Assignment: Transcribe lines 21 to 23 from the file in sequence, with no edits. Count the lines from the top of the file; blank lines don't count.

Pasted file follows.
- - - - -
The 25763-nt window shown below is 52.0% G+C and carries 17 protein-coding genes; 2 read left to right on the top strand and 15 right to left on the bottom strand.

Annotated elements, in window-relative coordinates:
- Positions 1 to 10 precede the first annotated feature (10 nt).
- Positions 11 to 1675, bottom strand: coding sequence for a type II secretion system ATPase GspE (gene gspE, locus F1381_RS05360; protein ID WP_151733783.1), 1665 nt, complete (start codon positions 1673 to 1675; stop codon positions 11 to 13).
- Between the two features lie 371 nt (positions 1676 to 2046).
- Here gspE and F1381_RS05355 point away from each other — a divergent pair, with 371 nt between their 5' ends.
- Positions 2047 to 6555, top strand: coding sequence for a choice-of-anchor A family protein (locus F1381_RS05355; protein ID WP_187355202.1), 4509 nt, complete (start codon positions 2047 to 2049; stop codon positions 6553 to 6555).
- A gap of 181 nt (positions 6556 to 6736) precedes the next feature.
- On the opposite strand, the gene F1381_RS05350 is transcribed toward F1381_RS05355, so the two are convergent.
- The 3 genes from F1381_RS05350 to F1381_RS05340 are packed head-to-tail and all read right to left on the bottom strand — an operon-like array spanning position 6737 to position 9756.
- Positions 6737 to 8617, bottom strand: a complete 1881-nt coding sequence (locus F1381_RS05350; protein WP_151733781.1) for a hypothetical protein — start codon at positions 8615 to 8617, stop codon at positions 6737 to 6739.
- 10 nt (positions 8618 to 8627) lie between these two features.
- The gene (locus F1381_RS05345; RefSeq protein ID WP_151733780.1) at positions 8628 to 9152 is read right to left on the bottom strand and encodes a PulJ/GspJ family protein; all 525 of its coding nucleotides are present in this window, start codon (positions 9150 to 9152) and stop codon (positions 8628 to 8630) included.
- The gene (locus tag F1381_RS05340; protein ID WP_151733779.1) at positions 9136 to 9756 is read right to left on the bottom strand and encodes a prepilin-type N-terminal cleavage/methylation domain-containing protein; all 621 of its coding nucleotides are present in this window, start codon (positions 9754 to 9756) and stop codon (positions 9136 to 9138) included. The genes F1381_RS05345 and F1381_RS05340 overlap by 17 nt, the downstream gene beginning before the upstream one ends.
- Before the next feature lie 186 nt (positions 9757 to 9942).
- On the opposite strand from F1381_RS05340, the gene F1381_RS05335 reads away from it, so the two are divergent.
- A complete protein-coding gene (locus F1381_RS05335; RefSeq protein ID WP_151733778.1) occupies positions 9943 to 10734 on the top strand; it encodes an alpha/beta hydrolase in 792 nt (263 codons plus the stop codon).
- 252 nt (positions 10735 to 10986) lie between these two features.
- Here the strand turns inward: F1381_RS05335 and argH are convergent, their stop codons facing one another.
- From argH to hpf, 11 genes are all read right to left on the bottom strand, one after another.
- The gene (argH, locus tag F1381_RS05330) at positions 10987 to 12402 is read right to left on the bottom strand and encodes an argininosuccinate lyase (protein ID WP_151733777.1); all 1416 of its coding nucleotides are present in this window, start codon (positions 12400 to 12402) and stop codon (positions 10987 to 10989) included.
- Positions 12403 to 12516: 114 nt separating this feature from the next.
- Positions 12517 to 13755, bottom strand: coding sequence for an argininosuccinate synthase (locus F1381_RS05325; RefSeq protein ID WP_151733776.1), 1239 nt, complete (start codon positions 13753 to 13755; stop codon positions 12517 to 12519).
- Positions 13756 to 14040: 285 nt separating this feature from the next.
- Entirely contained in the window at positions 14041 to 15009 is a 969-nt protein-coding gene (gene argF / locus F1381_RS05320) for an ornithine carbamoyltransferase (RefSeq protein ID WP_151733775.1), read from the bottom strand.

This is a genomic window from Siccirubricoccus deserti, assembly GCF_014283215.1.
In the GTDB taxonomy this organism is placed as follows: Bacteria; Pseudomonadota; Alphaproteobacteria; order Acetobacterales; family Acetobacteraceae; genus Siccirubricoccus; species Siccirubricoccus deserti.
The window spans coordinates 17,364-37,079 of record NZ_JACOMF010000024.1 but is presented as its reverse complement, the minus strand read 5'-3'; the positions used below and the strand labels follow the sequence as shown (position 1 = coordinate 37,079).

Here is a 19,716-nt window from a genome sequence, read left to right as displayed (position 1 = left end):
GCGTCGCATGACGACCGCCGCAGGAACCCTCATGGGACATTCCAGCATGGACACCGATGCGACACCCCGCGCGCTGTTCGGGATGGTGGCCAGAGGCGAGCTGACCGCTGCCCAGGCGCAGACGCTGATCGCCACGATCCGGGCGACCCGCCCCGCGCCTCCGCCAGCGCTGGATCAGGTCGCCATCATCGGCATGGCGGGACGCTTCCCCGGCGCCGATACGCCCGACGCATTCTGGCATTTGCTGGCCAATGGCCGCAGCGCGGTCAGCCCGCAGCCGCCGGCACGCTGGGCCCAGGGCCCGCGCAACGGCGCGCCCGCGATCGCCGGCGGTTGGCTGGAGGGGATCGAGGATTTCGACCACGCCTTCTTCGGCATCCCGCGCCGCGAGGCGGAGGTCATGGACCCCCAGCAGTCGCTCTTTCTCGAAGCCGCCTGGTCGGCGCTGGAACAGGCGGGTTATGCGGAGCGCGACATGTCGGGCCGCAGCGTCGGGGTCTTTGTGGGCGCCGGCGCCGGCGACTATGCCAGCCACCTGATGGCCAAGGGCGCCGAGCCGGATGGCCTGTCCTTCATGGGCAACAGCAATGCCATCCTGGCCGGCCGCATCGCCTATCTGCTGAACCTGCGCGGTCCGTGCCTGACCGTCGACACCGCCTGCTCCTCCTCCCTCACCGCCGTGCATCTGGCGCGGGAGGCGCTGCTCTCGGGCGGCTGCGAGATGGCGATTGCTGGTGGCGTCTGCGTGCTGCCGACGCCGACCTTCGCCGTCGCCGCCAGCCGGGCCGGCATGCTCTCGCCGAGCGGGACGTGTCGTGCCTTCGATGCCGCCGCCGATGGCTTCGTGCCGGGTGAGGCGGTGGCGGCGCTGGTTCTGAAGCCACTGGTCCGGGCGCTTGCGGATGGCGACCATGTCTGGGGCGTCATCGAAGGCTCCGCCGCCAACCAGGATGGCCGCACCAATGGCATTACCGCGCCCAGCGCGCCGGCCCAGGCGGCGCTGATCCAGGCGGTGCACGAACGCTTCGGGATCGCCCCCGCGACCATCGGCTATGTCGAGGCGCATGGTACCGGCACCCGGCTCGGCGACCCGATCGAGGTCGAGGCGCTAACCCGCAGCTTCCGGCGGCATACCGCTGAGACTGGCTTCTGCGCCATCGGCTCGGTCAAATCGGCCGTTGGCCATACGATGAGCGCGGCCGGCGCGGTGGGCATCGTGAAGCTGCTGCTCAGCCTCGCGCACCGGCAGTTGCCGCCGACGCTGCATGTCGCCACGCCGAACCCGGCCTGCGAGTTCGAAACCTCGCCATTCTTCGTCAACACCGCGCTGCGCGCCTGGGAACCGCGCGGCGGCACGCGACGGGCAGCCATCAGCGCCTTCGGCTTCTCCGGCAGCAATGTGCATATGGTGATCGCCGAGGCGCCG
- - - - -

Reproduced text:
- The gene (argH, locus tag F1381_RS05330) at positions 10987 to 12402 is read right to left on the bottom strand and encodes an argininosuccinate lyase (protein ID WP_151733777.1); all 1416 of its coding nucleotides are present in this window, start codon (positions 12400 to 12402) and stop codon (positions 10987 to 10989) included.
- Positions 12403 to 12516: 114 nt separating this feature from the next.
- Positions 12517 to 13755, bottom strand: coding sequence for an argininosuccinate synthase (locus F1381_RS05325; RefSeq protein ID WP_151733776.1), 1239 nt, complete (start codon positions 13753 to 13755; stop codon positions 12517 to 12519).